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blood clots

Cool Videos: Heart Attack

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Blood Clots Video screenshot

Up next in our scientific film fest is an original music video, straight from the Big Apple. Created by researchers at The Rockefeller University, this song-and-dance routine provides an entertaining—and informative—look at how blood clots form, their role in causing heart attacks, and what approaches are being tried to break up these clots.

Before (or after!) you hit “play,” it might help to take a few moments to review the scientists’ description of their efforts: the key to saving the lives of heart attack victims lies in the molecules that control how blood vessels become clogged. This molecular biomedicine music video explains how ischemic injury can be prevented shortly after heart attack symptoms begin: clot blocking. The science is the collaborative work of Dr. Barry Coller of Rockefeller, Dr. Craig Thomas and his colleagues at the National Center for Advancing Translational Sciences (NCATS), and Dr. Marta Filizola and her Mount Sinai colleagues.

Links:

Laboratory of Blood and Vascular Biology, The Rockefeller University

Filizola Laboratory, Icahn School of Medicine at Mount Sinai

Center for Clinical and Translational Science, The Rockefeller University

Clinical and Translational Science Awards (NCATS/NIH)

NIH Common Fund Video Competition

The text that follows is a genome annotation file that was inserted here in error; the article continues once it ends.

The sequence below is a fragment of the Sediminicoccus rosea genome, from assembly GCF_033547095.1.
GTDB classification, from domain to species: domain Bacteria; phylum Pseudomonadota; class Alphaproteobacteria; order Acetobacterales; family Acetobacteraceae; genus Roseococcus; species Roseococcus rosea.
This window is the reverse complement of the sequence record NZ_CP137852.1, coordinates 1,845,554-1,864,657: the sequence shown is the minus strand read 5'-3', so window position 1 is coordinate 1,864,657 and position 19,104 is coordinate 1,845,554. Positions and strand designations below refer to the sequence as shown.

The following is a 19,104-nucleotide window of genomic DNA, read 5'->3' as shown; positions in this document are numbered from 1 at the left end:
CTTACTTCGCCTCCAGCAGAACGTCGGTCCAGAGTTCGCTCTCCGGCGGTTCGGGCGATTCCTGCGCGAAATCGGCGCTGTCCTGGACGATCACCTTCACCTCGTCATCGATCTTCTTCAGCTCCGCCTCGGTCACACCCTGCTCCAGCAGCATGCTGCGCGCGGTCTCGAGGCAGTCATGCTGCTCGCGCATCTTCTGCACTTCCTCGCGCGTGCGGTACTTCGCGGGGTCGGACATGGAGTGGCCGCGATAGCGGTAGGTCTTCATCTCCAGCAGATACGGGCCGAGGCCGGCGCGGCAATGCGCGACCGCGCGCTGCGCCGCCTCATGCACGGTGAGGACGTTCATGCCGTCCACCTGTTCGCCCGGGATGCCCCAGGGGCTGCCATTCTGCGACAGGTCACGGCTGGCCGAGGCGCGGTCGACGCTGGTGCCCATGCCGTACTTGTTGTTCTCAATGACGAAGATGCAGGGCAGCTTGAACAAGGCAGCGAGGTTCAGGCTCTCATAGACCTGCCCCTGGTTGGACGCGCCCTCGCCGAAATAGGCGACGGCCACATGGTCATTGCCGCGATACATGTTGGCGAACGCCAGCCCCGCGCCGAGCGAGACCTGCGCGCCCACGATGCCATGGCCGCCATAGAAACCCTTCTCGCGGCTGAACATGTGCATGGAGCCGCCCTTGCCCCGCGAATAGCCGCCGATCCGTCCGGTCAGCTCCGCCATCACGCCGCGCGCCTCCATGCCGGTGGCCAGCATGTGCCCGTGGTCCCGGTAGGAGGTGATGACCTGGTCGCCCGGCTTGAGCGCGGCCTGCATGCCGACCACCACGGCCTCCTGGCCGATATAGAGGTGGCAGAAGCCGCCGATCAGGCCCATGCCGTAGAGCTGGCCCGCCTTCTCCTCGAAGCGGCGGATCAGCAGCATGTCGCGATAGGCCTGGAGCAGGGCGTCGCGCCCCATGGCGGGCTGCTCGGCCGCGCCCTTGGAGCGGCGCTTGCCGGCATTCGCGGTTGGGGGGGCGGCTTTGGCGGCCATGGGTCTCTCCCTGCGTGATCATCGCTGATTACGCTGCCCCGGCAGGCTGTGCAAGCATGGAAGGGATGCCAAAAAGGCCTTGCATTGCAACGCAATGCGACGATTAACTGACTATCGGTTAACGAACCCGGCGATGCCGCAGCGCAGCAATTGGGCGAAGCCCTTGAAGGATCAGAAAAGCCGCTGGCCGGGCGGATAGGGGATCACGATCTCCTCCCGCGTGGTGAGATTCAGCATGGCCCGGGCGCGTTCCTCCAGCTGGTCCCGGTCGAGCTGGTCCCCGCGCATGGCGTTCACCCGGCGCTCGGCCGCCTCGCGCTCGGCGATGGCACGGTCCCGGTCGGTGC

NIH support: Common Fund; National Center for Advancing Translational Sciences


Cellular Shape-Shifters to the Rescue

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Red angular lumps mixed with yellow strands and blue blobs

Caption: Angular red blood cells, called polyhedrocytes, held together by platelets (blue) and fibrin protein (yellow).
Credit: John Weisel, University of Pennsylvania, Philadelphia

Just as superheroes often change their forms to save the day, so it seems do red blood cells as they mobilize to heal a wound. Red blood cells usually look like oval, bi-concave discs, but NIH-funded researchers recently discovered that they are actually talented shape-shifters.


Gene Signature Predicts Aspirin Resistance

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Photo of generic white aspirin pills

Caption: New blood test of gene activity reveals who will respond to aspirin therapy and who won’t.
Source: Duke Medicine

About 60 million Americans take an aspirin a day to reduce the risk of strokes and heart attacks. But for 10 to 30% of those who follow this recommendation, this preventive therapy turns out not to offer any protection. An NIH-funded team, based at Duke University Medical Center, has discovered a set of blood markers that predict who will benefit from aspirin therapy and who will not [1].

First of all, I’ve got to tell you that acetylsalicylic acid, the scientific name for aspirin, is a pretty amazing drug. German chemist Felix Hoffmann synthesized the first commercial form of the drug more than a hundred years ago to treat headaches, minor aches and pains, and fever—and we’re still discovering nuances about how the drug works, for whom, and for which diseases.